Why You'll Probably Never Find Almond Honey At A Grocery Store

A trip to your local supermarket will probably present you with at least one shelf full of honey options. There's dandelion honey, clover honey, and tupelo honey. There's honey packed in plastic bottles shaped like bears. (For some reason.) There are even more exotic varieties, like the unique Melipona honey from the Yucatán. Today, we're talking about another unique type of honey that perhaps you've never heard of: Almond honey.

Per Healthy With Honey, almond honey is a type of wild honey that only exists because the fragrant flowers of the almond tree are sometimes alluring to honeybees, which pollinate the flowers and produce nectar. It's speculated that almond flowers might be a last-resort food source for honeybees in search of a food source during seasons of dormancy. Why are these flowers so low on honeybees' lists? Almond flowers contain a naturally-occurring toxin called "amygdalin," which is not only unpleasant to bees but can even be fatal to them in high enough dosages. In fact, cyanide is derived from amygdalin (per The Salt). But, believe it or not, its limited production isn't even the main reason why you'll probably never find almond honey at the grocery store.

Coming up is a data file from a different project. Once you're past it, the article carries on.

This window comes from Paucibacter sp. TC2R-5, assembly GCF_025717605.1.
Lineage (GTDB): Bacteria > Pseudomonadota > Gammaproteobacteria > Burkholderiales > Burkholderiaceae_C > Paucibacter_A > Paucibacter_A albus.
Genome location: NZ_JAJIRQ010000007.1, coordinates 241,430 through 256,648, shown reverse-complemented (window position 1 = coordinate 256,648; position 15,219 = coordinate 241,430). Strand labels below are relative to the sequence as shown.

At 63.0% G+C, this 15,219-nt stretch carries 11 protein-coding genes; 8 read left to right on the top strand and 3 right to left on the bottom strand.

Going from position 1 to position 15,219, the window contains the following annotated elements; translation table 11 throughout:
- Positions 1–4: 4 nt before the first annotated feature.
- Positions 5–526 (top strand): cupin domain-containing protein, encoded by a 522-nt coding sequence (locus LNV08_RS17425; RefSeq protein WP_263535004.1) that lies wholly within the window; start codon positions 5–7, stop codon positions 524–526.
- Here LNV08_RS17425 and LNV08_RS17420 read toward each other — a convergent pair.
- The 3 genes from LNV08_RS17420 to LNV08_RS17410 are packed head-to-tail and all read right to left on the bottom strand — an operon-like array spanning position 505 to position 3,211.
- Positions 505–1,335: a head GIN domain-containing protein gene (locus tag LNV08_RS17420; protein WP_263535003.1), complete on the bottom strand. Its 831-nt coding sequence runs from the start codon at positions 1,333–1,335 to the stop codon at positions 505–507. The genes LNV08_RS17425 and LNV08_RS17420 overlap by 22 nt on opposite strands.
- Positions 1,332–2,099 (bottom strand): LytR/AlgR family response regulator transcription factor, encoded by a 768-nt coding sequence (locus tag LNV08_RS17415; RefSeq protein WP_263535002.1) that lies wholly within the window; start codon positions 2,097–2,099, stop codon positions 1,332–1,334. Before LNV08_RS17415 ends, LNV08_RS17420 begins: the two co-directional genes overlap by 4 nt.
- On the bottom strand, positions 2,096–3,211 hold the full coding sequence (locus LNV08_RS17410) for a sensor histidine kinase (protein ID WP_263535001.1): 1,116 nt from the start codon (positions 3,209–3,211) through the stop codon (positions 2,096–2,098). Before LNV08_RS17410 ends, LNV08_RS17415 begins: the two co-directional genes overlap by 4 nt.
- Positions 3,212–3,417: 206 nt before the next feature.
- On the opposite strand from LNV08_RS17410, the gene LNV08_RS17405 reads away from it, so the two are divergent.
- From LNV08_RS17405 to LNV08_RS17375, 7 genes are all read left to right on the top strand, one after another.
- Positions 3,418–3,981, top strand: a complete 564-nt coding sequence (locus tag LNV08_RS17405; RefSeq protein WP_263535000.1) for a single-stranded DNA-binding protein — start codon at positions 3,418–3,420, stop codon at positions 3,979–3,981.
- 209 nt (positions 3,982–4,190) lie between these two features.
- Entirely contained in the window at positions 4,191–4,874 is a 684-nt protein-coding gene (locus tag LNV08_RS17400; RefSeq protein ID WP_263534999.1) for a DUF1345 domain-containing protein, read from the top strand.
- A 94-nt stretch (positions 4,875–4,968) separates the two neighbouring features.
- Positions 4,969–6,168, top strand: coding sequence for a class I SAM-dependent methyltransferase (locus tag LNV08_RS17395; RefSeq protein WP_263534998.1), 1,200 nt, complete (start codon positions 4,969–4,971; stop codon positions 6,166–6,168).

Don't let the pretty name fool you

It turns out that, despite its appealing name, almond honey actually tastes pretty bad. According to Healthy With Honey, almond honey isn't even intended for humans to eat at all. It comes from the nectar of almond flowers — the same plants that produce almonds. But make no mistake, that's about all that almond honey has in common with actual almonds. Per the outlet, almond honey is infamous for a characteristically strong aftertaste, which some palettes consider "nutty" and others reportedly call "bitter and nasty." It also has substantially lower glucose levels than regular honey, meaning it's hardly sweet at all.

Still, some consumers might opt for almond honey for its array of health benefits. Per GeoHoney, its lower sugar content makes almond honey a better fit for people with diabetes. Almond honey also carries some of the health benefits of almonds, including nutrients iron, zinc, and vitamin B, which all support immune system health and help with iron deficiency. It also curbs appetite, which can aid in weight loss, and its anti-inflammatory properties can improve the skin's physical appearance. Plus, almond honey may even be a little more cost-effective than other honey options on the market. Almond honey sells for $18 per pound via online honey purveyor Bee Folks. (Although, it's cheaper if you buy it in bulk.) For comparison, at a Whole Foods Market in Brooklyn, N.Y., an 8.8-ounce jar of Raw Manuka Honey from New Zealand runs $27.99.